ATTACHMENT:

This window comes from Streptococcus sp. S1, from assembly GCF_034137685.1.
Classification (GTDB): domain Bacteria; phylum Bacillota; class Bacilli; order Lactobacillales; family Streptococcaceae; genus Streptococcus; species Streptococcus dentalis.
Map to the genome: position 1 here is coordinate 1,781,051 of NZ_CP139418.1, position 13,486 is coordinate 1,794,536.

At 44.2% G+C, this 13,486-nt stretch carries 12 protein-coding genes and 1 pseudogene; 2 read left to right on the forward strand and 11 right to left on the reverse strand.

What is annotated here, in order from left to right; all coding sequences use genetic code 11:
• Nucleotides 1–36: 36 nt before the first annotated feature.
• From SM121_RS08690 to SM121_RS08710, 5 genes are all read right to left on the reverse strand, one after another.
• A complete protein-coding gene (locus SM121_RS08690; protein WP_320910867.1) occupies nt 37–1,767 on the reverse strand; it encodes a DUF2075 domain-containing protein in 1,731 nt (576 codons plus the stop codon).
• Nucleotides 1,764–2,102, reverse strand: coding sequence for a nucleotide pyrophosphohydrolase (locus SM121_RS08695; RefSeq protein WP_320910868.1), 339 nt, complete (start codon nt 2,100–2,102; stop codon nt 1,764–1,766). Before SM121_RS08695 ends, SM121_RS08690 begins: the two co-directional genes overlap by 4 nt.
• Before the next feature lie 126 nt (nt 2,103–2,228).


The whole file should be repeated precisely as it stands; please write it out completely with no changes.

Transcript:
This window comes from Streptococcus sp. S1, from assembly GCF_034137685.1.
Classification (GTDB): domain Bacteria; phylum Bacillota; class Bacilli; order Lactobacillales; family Streptococcaceae; genus Streptococcus; species Streptococcus dentalis.
Map to the genome: position 1 here is coordinate 1,781,051 of NZ_CP139418.1, position 13,486 is coordinate 1,794,536.

At 44.2% G+C, this 13,486-nt stretch carries 12 protein-coding genes and 1 pseudogene; 2 read left to right on the forward strand and 11 right to left on the reverse strand.

What is annotated here, in order from left to right; all coding sequences use genetic code 11:
• Nucleotides 1–36: 36 nt before the first annotated feature.
• From SM121_RS08690 to SM121_RS08710, 5 genes are all read right to left on the reverse strand, one after another.
• A complete protein-coding gene (locus SM121_RS08690; protein WP_320910867.1) occupies nt 37–1,767 on the reverse strand; it encodes a DUF2075 domain-containing protein in 1,731 nt (576 codons plus the stop codon).
• Nucleotides 1,764–2,102, reverse strand: coding sequence for a nucleotide pyrophosphohydrolase (locus SM121_RS08695; RefSeq protein WP_320910868.1), 339 nt, complete (start codon nt 2,100–2,102; stop codon nt 1,764–1,766). Before SM121_RS08695 ends, SM121_RS08690 begins: the two co-directional genes overlap by 4 nt.
• Before the next feature lie 126 nt (nt 2,103–2,228).